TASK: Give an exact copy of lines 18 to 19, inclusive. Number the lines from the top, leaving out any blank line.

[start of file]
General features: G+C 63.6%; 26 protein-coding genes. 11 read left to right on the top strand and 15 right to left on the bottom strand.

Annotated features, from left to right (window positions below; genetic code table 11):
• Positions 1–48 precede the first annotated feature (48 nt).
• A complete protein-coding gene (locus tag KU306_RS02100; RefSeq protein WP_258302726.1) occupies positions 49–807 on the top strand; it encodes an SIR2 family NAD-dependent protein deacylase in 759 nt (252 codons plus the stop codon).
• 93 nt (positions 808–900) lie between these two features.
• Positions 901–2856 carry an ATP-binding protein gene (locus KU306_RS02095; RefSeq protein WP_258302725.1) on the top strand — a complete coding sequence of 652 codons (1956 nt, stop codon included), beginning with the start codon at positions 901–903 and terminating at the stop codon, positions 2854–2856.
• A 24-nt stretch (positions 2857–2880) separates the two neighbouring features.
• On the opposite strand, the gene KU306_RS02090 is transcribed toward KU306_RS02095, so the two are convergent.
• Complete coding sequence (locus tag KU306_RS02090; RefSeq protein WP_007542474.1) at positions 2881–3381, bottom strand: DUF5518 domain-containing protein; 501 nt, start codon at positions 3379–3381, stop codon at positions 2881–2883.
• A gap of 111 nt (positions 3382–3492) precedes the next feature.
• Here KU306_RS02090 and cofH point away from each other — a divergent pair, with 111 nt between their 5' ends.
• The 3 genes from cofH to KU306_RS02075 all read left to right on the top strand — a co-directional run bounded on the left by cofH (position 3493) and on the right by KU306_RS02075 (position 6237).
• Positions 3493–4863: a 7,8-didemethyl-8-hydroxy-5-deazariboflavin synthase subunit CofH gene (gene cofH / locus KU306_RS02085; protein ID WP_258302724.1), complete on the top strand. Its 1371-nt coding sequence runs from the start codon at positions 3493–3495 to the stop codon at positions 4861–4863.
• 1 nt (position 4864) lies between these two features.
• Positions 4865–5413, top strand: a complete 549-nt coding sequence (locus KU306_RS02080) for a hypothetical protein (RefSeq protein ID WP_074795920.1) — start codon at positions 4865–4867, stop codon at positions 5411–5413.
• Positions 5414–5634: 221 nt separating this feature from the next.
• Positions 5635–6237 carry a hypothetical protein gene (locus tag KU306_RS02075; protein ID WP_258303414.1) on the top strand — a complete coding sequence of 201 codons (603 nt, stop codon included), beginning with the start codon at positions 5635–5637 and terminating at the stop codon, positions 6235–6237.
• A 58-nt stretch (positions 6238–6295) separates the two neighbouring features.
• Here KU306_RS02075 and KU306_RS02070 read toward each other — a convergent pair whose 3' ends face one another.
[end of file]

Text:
• A 58-nt stretch (positions 6238–6295) separates the two neighbouring features.
• Here KU306_RS02075 and KU306_RS02070 read toward each other — a convergent pair whose 3' ends face one another.